I'm compiling a book of contributed chapters, and a couple are heavily dependent on references from archive records such as the Congressional Serial Set, collections of records from a nineteenth century iron company housed in a museum's archives, and material from the National Archives and Record Administration, Washington, DC.

The book is required to use author-date inline citations, with each book chapter having its own bibliography, so I'm using \usepackage[authordate,backend=biber]{biblatex-chicago}.

Inline citations (as they appear in the author's manuscript) are things like

(Ordnance Department Contract, 27 Sept. 1812 National Archives and Record Administration, Washington, DC [NARA], Record Group [RG] 156/Entry 78/vol. 1, p. 5)

(William Simonds to Townsend, letter, 1 March 1813, New York State Library Manuscripts and Special Collections, Albany [NYSL, MSC], Sterling Iron and Railway Company Records, 1740-1918 [SIRC], SC14069, box 1, fol.1-2, no. 5)

(Decius Wadsworth to Townsend, letter, 21 March 1814 [SIRC, no. 6])

(Townsend to Gen. Calendar Irvine, letter, 14 Aug. 1814, NARA, RG 156/E21/[box 5]).

Sterling Forge Company daybook (SIRC 6/612)

(W. Jones to Townsend, letter, 17 October 1814 [SIRC, no. 7])

(House Journal, 16th Congress, 1st session:236)

and bibliogrpahy entries such as:

Secretary of War. (1819). Letter from the Secretary of War, transmitting statements of contracts made by the Commissary General of Subsistence, the Ordnance Department, the Commissary General of Purchases, and the Engineer Department, in the year 1818, February 24, 1819, 15th Cong., 2nd sess. [Congressional Serial Set 24 H.doc.148].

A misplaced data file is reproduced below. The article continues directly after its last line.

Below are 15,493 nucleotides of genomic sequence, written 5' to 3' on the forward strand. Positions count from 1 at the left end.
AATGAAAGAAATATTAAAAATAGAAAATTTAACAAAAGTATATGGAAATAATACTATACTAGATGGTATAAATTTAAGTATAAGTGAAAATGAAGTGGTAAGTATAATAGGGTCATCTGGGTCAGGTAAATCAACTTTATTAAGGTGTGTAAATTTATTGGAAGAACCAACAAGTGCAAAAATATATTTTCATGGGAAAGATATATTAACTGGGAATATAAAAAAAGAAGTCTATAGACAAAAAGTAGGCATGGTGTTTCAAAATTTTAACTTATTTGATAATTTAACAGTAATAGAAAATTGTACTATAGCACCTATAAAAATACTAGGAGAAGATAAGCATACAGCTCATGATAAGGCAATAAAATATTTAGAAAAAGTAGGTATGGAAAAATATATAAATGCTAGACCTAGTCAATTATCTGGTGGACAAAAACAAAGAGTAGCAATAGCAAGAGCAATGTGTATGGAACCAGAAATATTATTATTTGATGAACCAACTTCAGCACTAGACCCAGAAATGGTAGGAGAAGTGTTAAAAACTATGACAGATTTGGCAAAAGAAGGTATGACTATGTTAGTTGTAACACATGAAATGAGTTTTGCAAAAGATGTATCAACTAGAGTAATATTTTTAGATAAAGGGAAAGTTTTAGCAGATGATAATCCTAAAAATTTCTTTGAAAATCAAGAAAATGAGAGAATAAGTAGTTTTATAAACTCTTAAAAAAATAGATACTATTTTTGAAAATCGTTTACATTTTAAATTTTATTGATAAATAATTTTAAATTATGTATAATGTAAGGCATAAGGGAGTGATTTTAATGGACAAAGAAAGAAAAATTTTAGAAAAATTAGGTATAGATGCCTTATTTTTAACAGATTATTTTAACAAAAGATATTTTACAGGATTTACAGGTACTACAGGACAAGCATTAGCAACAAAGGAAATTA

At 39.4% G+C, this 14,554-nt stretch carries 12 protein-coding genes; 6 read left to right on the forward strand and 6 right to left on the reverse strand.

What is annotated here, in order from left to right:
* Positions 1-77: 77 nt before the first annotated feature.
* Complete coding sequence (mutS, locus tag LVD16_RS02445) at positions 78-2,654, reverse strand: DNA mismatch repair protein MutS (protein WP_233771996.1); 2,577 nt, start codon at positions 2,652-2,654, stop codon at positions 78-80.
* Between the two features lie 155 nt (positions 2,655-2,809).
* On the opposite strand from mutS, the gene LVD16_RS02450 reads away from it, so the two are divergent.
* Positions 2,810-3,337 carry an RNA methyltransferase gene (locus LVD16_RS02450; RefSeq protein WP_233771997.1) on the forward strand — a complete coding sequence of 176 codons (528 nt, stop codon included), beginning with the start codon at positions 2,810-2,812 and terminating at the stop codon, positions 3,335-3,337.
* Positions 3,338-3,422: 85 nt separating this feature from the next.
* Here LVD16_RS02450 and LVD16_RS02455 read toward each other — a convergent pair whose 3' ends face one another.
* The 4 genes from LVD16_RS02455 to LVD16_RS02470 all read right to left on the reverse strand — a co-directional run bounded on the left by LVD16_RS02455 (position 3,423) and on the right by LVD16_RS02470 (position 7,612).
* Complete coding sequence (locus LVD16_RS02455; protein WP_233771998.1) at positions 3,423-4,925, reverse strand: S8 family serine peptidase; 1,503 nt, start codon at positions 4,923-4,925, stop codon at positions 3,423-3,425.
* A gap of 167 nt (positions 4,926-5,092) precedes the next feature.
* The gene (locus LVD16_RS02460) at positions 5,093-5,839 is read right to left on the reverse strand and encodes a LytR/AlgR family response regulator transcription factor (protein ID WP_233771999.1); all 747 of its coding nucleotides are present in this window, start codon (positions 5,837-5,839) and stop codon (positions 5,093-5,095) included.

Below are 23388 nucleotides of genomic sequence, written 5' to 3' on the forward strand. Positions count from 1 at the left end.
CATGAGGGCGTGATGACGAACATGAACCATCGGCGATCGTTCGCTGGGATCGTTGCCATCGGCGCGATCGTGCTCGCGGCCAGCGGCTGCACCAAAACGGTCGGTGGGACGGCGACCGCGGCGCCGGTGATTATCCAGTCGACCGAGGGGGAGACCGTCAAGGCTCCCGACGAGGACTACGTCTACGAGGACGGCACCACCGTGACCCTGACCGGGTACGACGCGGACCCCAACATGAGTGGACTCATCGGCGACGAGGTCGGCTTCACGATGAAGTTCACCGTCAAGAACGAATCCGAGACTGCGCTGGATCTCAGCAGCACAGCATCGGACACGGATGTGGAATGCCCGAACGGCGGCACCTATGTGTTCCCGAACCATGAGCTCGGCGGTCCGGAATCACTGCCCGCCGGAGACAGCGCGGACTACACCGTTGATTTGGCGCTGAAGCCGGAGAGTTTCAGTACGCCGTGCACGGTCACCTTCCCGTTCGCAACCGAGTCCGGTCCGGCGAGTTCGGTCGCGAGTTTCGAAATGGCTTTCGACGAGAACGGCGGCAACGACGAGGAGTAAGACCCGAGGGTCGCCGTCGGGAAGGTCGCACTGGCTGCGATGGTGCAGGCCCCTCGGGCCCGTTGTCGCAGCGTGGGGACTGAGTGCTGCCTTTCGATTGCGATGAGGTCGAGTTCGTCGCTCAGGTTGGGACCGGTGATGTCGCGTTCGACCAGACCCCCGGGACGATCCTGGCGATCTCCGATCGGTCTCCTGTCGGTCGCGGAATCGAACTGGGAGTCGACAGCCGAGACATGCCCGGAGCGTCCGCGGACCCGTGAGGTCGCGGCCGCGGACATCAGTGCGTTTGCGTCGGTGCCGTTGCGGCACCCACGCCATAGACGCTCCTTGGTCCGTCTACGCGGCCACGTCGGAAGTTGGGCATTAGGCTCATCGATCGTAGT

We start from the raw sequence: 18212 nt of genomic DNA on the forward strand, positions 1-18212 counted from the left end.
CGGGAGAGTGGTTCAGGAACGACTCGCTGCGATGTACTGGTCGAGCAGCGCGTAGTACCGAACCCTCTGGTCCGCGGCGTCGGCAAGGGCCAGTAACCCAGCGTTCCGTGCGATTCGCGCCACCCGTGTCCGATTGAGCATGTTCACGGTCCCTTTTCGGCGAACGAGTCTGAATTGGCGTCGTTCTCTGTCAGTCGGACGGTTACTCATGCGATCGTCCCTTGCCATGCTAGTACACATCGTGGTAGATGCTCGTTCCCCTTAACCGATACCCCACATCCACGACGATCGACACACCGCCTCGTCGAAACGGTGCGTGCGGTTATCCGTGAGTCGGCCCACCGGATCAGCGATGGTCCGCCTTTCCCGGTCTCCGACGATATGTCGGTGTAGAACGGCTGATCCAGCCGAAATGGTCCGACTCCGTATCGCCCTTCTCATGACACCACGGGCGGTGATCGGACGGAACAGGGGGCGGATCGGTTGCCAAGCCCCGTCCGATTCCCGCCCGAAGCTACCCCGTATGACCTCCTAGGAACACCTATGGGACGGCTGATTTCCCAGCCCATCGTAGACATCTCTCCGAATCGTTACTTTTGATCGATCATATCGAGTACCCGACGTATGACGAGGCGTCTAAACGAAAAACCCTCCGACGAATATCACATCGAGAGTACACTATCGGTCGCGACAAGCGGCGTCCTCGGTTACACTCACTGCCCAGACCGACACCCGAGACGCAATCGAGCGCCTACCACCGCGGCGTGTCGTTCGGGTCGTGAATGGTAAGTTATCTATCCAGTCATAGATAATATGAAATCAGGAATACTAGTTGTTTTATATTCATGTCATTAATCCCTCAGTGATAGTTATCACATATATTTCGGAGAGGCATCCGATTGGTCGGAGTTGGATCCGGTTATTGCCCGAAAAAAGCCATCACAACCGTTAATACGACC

The citations are to various documents and records in archival collections, and reference to primary documents in common for historical research of this nature. This isn't a type of citation I use often, though. They appear to be following the Chicago 16 style, but I have no idea how to set them up as .bib entries biblatex.

For example, the "Simonds to Townsend" letter above is an original letter dated March 1, 1813 that is in a collection of archival documents (Sterling Iron and Railway Company Records, 1740-1918) housed at the New York State Library Manuscripts and Special Collections in Albany NY. The catalog reference is "SC14069, box 1, folders 1-2)" and the letter is Document #5 in that collection.

There are another 43 citations of materials within that archival collection. Should each separate document appear in the bibliography, or only the archive itself and use prepend and append in the in-text citation for the specific document information e.g.,

\autocite[Decius Wadsworth to Townsend, letter, 21 March 1814][no. 6]{SIRC}

What is more confusing (for me, at least) is that the author includes some fo these archival materials individually in the bibliography (e.g., anything for the "Congressional Serial Set") , but not necessarily things form the NARA records group?

I would think that @MVCollectionwith additional @Collection entries for each item being cited would be the way to go, but I can't find much in the way of biblatex-style examples for these specific types of materials. I could use @Misc, but then can't crossref them all to the collection.

So, my question is twofold:

  1. Regarding proper citation under Chicago 16, what is best practice for archival documents?
  2. Regarding biblatex-chicago, what are the appropriate entry types and fields to structures these in the .bib?

Can anyone recommend current practices for these types of materials, or at least a source for .bib entry examples that I might be able to use as a template? Nothing in the documentation for biblatex-chicago or in the example supplement cms-dates-intro.pdf seesm to match.